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Queering Space is an artist run, anti-racist, trans*-feminist, experimental collective interested in approaching curating and events that prioritize multiplicity as a mode of investigating the ideas around the formation of a queer subjectivity as it meets the expanded field of art making.
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How did the relationship with Alfred University come about?

We knew after going through the process of curating our first show that we wanted to use the exhibition as a way to create new spaces, expand the show’s dialogue, make our investigations accessible to new communities, and bring different artists into the spaces we were creating. We also wanted to use the exhibition space as a tool for education, advocacy, and political enlightenment. After Trump’s election and after seeing our show at Yale, a friend and colleague who later became our collaborator, Sara Ferguson, reached out to the collective and suggested we work together on a Queering Space show at Alfred University. Sara, an Assistant Professor at Alfred University in Foundations and prolific artist herself, saw a great need to initiate a conversation at Alfred as it relates to Queer identity and Queer art making. And like us, she believed curating a show with programing designed for the population of Alfred University and the surrounding communities was the best way to do it!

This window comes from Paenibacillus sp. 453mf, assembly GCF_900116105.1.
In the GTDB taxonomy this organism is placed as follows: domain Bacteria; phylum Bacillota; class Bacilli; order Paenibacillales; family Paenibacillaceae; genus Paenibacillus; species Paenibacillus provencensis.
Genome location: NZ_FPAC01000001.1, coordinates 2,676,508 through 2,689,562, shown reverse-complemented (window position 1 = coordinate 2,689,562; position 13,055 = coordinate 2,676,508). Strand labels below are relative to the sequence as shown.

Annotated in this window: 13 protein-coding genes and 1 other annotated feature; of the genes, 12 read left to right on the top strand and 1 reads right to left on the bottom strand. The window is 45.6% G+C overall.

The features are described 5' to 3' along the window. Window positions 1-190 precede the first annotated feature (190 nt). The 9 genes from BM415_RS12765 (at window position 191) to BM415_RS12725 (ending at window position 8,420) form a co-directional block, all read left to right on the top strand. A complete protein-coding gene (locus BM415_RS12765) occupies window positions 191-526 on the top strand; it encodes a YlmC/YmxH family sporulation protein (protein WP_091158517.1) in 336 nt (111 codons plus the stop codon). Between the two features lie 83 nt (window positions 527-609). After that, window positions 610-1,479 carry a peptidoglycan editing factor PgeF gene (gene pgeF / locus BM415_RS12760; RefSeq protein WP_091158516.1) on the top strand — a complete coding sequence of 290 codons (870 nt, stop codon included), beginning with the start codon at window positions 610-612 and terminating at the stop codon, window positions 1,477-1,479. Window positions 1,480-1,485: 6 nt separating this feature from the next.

More than just an exhibition, there’s a whole program of events associated with Queering Space. Can you tell us about a few of them and how they fit in with Queering Space’s larger project?

We were all up at Alfred University for a week before the opening, it was an incredible experience to be able to meet the students and present the work, have studio visits and expand the conversation outside of the gallery walls, which is what the programming we developed is designed to do. We want to make the most of our exhibition by incorporating interventions and programing into our overall project. This allows us to bridge, expand and connect to the urgencies of the students and larger Alfred Community. The work we make and our politics, although they live in the gallery, do not stay locked up in the gallery. We believe that Queering Space must function as a resource and the beginning of an ever-evolving and urgent conversation in the communities it touches.

Some of the extended programming includes, Rethinking the Public Restroom: Signage Design Workshop, a workshop to create a new system of bathroom signage to create gender neutral restrooms at Alfred University.

We worked with artist Kale Roberts and Tailgate Projects on a flag design workshop which will create the material for an intervention at the Hornell St. Patrick’s Day Parade on March 17th. Tailgating is a practice adopted by artist Kale Roberts as a way ensure LGBTQ+ visibility through the intervention of a mobile exhibition at events that historically turned away LGBTQ communities from participating.

And the incredible Kristen Beck, Alfred University Alumna and the first openly transgender U.S. Navy SEAL, will be giving a talk about her memoir, Warrior Princess: A U.S. Navy SEAL’s Journey to Coming out Transgender, detailing her experiences on March 22nd.